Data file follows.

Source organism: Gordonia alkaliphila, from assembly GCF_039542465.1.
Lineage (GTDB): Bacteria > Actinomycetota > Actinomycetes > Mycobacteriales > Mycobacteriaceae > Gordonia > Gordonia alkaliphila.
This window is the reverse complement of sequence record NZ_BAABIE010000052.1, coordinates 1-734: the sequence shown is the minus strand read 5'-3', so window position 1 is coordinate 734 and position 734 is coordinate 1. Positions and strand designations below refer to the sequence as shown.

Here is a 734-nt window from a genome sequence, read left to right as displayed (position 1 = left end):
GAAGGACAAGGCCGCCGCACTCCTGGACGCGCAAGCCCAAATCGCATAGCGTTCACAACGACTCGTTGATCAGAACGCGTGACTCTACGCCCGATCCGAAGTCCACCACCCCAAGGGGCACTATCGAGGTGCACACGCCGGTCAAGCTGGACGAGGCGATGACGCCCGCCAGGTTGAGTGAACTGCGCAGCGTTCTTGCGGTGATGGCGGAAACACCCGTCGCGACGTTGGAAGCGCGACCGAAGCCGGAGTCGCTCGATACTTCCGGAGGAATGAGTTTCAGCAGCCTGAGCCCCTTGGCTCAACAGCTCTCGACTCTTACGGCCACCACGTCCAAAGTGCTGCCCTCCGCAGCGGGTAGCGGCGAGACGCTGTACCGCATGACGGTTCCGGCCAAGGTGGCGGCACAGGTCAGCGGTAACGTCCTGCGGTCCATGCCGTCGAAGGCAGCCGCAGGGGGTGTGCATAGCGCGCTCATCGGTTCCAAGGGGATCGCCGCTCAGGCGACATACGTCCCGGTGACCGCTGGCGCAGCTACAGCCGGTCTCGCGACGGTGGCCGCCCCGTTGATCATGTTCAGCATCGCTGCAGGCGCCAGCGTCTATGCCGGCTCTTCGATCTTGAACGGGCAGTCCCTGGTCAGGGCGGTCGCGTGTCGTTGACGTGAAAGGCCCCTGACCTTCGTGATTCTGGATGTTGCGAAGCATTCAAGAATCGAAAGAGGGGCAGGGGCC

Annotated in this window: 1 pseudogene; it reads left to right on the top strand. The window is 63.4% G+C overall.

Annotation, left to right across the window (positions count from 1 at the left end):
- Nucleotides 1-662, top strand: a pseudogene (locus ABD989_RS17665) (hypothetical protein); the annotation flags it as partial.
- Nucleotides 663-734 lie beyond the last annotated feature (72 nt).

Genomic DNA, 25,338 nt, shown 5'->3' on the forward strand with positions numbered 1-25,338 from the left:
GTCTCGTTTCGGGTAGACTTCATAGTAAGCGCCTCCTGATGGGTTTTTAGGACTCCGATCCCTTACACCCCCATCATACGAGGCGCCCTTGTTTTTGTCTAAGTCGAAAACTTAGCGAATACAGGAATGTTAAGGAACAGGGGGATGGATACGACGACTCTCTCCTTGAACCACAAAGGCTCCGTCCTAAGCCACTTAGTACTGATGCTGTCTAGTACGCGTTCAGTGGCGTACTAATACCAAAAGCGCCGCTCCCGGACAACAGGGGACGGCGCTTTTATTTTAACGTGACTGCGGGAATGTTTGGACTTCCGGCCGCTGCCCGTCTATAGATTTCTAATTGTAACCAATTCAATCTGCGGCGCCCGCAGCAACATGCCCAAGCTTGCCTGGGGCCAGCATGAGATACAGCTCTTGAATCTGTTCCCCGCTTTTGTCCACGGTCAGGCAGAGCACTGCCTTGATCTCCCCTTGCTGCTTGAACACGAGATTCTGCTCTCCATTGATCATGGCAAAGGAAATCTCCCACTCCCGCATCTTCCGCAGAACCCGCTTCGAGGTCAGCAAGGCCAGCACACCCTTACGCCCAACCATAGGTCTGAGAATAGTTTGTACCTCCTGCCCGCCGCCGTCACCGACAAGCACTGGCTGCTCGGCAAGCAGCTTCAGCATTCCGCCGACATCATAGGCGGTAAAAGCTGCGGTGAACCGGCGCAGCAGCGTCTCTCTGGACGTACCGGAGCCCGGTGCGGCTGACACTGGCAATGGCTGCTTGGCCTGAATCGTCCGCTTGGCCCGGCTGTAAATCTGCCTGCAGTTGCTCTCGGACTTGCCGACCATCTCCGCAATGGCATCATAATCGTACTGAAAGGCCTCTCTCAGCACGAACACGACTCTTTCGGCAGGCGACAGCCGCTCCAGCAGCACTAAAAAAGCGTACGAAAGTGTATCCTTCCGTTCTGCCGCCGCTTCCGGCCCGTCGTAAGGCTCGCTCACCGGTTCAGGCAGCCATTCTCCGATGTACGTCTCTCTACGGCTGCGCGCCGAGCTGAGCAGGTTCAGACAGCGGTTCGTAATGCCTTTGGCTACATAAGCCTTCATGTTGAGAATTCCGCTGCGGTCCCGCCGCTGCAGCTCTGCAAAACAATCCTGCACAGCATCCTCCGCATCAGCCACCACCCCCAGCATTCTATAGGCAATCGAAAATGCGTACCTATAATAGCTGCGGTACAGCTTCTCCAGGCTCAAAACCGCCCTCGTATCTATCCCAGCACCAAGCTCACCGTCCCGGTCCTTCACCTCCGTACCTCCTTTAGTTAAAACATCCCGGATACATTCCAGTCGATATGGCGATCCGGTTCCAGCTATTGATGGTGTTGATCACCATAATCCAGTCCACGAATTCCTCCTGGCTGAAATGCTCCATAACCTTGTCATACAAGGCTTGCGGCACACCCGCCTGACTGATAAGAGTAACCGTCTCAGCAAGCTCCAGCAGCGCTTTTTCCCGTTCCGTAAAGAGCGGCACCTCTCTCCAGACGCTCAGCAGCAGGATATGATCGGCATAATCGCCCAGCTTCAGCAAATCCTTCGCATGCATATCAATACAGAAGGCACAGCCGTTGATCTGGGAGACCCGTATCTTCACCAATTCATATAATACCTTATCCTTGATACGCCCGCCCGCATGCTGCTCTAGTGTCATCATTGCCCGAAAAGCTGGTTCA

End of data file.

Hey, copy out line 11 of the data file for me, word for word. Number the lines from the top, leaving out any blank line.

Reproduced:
GTCTCGTTTCGGGTAGACTTCATAGTAAGCGCCTCCTGATGGGTTTTTAGGACTCCGATCCCTTACACCCCCATCATACGAGGCGCCCTTGTTTTTGTCTAAGTCGAAAACTTAGCGAATACAGGAATGTTAAGGAACAGGGGGATGGATACGACGACTCTCTCCTTGAACCACAAAGGCTCCGTCCTAAGCCACTTAGTACTGATGCTGTCTAGTACGCGTTCAGTGGCGTACTAATACCAAAAGCGCCGCTCCCGGACAACAGGGGACGGCGCTTTTATTTTAACGTGACTGCGGGAATGTTTGGACTTCCGGCCGCTGCCCGTCTATAGATTTCTAATTGTAACCAATTCAATCTGCGGCGCCCGCAGCAACATGCCCAAGCTTGCCTGGGGCCAGCATGAGATACAGCTCTTGAATCTGTTCCCCGCTTTTGTCCACGGTCAGGCAGAGCACTGCCTTGATCTCCCCTTGCTGCTTGAACACGAGATTCTGCTCTCCATTGATCATGGCAAAGGAAATCTCCCACTCCCGCATCTTCCGCAGAACCCGCTTCGAGGTCAGCAAGGCCAGCACACCCTTACGCCCAACCATAGGTCTGAGAATAGTTTGTACCTCCTGCCCGCCGCCGTCACCGACAAGCACTGGCTGCTCGGCAAGCAGCTTCAGCATTCCGCCGACATCATAGGCGGTAAAAGCTGCGGTGAACCGGCGCAGCAGCGTCTCTCTGGACGTACCGGAGCCCGGTGCGGCTGACACTGGCAATGGCTGCTTGGCCTGAATCGTCCGCTTGGCCCGGCTGTAAATCTGCCTGCAGTTGCTCTCGGACTTGCCGACCATCTCCGCAATGGCATCATAATCGTACTGAAAGGCCTCTCTCAGCACGAACACGACTCTTTCGGCAGGCGACAGCCGCTCCAGCAGCACTAAAAAAGCGTACGAAAGTGTATCCTTCCGTTCTGCCGCCGCTTCCGGCCCGTCGTAAGGCTCGCTCACCGGTTCAGGCAGCCATTCTCCGATGTACGTCTCTCTACGGCTGCGCGCCGAGCTGAGCAGGTTCAGACAGCGGTTCGTAATGCCTTTGGCTACATAAGCCTTCATGTTGAGAATTCCGCTGCGGTCCCGCCGCTGCAGCTCTGCAAAACAATCCTGCACAGCATCCTCCGCATCAGCCACCACCCCCAGCATTCTATAGGCAATCGAAAATGCGTACCTATAATAGCTGCGGTACAGCTTCTCCAGGCTCAAAACCGCCCTCGTATCTATCCCAGCACCAAGCTCACCGTCCCGGTCCTTCACCTCCGTACCTCCTTTAGTTAAAACATCCCGGATACATTCCAGTCGATATGGCGATCCGGTTCCAGCTATTGATGGTGTTGATCACCATAATCCAGTCCACGAATTCCTCCTGGCTGAAATGCTCCATAACCTTGTCATACAAGGCTTGCGGCACACCCGCCTGACTGATAAGAGTAACCGTCTCAGCAAGCTCCAGCAGCGCTTTTTCCCGTTCCGTAAAGAGCGGCACCTCTCTCCAGACGCTCAGCAGCAGGATATGATCGGCATAATCGCCCAGCTTCAGCAAATCCTTCGCATGCATATCAATACAGAAGGCACAGCCGTTGATCTGGGAGACCCGTATCTTCACCAATTCATATAATACCTTATCCTTGATACGCCCGCCCGCATGCTGCTCTAGTGTCATCATTGCCCGAAAAGCTGGTTCA